This includes the use of systems and processes onsite to drive productivity by removing unnecessary work stages, enabling better and faster installation and improving health and safety.
Examples include measures to encapsulate a site to secure weather-proof conditions, standardised temporary work (e.g. a modular scaffold), use of BIM connected to onsite workflows, visual aids such as AR or VR, physical aids such as exoskeletons and productivity tools such as GPS.
The short answer is no as it depends on a number of factors. There has been a huge reduction in capital costs over the past decade and these will continue to come down, as our pipeline grows bigger and longer.
We know the real cost reduction is in improved quality, but there is little data backed evidence of this. Building Better will continue to collect and investigate means to link the capital cost of new development to ongoing costs of housing management, maintenance and service charges.
In principle, no. In fact, with the use of Building Information Modelling (BIM) and other digital technologies which are inherent in the manufacturing process, repairs and renovations could become proactive, more efficient and less intrusive.
In practice, our asset management teams need to be involved in the development process from the beginning to ensure repairs are not attempted in the same way as would be the case with a traditional brick / cement structure.
The biggest challenge is around insurance and the risks associated with
This is a myth, which has been busted since the market moved on from pre-fab buildings made in the post WWII era. It is possible to standardise performance, processes and even layouts but still retain differences in how homes look on the outside.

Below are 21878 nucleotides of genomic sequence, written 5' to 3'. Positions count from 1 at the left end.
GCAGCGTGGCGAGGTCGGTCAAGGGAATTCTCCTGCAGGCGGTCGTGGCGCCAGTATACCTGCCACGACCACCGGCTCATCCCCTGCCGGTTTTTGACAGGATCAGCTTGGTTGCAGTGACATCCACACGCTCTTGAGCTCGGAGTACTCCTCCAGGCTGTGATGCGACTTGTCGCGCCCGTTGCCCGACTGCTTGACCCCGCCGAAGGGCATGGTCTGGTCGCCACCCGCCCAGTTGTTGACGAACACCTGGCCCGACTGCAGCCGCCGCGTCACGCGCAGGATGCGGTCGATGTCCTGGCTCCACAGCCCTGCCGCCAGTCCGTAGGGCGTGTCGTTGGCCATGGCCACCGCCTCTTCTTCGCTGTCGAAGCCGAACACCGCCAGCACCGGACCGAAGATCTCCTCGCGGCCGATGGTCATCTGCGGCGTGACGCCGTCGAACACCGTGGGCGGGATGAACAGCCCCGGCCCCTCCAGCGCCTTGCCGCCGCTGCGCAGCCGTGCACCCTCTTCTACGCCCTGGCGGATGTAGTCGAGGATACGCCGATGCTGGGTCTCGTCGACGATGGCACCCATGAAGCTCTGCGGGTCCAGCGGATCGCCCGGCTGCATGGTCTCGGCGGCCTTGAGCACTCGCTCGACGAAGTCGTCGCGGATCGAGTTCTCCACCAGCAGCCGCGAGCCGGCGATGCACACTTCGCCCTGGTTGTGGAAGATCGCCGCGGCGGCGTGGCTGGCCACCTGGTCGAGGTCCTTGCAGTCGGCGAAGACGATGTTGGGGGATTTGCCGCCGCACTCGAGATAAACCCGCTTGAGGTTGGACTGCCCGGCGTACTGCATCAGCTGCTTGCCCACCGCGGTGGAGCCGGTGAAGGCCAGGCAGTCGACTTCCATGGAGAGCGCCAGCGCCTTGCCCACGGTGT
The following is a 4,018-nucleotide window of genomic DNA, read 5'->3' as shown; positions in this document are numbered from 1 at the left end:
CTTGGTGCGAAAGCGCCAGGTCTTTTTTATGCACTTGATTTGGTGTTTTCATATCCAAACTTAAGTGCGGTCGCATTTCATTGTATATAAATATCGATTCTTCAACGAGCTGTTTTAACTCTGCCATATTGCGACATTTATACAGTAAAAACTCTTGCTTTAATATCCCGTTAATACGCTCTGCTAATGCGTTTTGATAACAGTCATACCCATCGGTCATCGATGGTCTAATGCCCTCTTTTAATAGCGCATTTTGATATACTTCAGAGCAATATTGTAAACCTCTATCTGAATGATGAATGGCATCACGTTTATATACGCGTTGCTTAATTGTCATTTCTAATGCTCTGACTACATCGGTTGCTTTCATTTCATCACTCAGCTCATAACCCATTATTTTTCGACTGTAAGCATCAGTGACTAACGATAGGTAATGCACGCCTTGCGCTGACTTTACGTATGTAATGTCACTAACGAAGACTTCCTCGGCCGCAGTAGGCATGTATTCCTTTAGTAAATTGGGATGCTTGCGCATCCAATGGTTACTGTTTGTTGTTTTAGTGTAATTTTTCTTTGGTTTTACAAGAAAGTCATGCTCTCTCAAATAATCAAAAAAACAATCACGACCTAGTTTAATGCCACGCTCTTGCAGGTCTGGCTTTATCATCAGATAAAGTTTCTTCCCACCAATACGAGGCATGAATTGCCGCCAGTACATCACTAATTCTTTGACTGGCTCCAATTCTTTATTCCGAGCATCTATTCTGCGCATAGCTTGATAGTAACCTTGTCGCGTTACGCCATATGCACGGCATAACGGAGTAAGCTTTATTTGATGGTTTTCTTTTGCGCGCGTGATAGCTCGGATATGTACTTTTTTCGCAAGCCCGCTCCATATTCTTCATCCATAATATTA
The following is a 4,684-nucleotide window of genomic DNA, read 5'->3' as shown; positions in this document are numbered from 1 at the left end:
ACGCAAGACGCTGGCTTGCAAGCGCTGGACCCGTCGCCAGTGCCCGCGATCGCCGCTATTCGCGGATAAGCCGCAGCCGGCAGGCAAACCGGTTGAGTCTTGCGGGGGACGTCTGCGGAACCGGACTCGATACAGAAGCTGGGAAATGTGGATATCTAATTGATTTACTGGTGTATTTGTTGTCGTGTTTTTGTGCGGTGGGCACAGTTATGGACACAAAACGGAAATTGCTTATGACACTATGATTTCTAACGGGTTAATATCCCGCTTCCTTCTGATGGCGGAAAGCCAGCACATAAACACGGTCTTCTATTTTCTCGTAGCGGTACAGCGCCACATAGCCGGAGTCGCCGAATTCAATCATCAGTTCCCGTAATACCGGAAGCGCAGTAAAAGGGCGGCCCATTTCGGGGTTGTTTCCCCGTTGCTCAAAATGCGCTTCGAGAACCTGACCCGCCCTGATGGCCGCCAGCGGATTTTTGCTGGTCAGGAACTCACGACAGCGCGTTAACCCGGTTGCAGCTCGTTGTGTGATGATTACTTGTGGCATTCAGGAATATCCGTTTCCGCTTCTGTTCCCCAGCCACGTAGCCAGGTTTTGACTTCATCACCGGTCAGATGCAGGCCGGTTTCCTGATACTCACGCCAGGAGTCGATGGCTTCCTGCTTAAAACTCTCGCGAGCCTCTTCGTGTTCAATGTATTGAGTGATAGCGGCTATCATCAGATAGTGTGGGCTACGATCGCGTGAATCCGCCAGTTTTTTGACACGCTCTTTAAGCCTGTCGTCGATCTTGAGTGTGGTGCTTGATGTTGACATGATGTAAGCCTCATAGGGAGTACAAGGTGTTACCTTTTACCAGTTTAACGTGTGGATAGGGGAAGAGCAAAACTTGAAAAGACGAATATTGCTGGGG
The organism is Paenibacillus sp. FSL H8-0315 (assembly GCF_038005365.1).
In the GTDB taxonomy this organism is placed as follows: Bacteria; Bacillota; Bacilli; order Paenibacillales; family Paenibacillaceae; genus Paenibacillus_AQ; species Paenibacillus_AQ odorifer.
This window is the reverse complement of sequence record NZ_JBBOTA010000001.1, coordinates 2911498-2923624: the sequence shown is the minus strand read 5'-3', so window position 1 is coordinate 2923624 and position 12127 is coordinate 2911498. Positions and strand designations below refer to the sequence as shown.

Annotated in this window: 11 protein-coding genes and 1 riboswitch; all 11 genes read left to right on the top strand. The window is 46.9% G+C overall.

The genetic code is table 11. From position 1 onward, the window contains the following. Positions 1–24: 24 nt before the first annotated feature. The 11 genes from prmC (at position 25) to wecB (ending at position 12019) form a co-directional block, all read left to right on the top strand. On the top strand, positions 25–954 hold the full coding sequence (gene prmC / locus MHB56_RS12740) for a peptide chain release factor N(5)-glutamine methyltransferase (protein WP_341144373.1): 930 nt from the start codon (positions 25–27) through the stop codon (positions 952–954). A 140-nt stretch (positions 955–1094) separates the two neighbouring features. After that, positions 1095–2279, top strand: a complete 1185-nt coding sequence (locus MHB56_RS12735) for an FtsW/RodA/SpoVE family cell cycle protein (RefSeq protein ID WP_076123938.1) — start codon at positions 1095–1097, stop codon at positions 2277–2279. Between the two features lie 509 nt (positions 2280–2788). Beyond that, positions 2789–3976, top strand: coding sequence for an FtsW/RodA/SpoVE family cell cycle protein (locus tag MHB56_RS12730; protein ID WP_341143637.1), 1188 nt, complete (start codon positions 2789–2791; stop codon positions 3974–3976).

In fact, the more we standardise across defined criteria, the greater the ability to customise additional elements.
A closely controlled factory environment allows complete control and assurance over quality management. Some manufacturers have modelled how these practices lower future costs, however, there is simply not the volume of homes to prove this point.
Given the lack of repeatable and scalable evidence, Homes England has launched an in depth study in addition to independent research projects such as Homegroup’s Innovation Village in Gateshead.
Building Better members used the procurement process to compare manufacturers on both capital costs and evidence of improved quality via metrics such as Energy Performance Certificate (EPC) and Standard Assessment Procedure (SAP) ratings and air tightness.
Delivering operational net zero carbon homes at scale is a priority for many housing providers and a key driver behind the use of MMC.
The carbon footprint of traditional construction is substantial and MMC helps housing organisations to build greener homes in greener ways.
Embodied carbon emissions are reduced through quick, precise manufacturing processes, wider use of recycled materials, minimal waste, reduced lorry deliveries and less travel for workers all help to reduce the carbon emissions of MMC homes.
Noise and vehicle pollution are also significantly reduced – offsite homes can be completed up to 30% faster than traditional – and that also means there’s less disruption for residents.
Most MMC homes are ‘fabric first’ so they use high performance, long-lasting materials for maximum insulation and ventilation and they require less energy to run. This cuts operational carbon emissions, and it also lowers the cost and carbon footprint of future asset management. Technology gathers data about the condition of materials and products from the moment MMC homes are assembled and this, too, helps to reduce downstream maintenance.
Crucially, with energy costs surging, the thermal efficiency of offsite homes has never been more important. Electricity bills in MMC houses and apartments are significantly lower and one manufacturer recently launched ‘Zero Bills’, the UK’s first home to guarantee residents zero energy bills.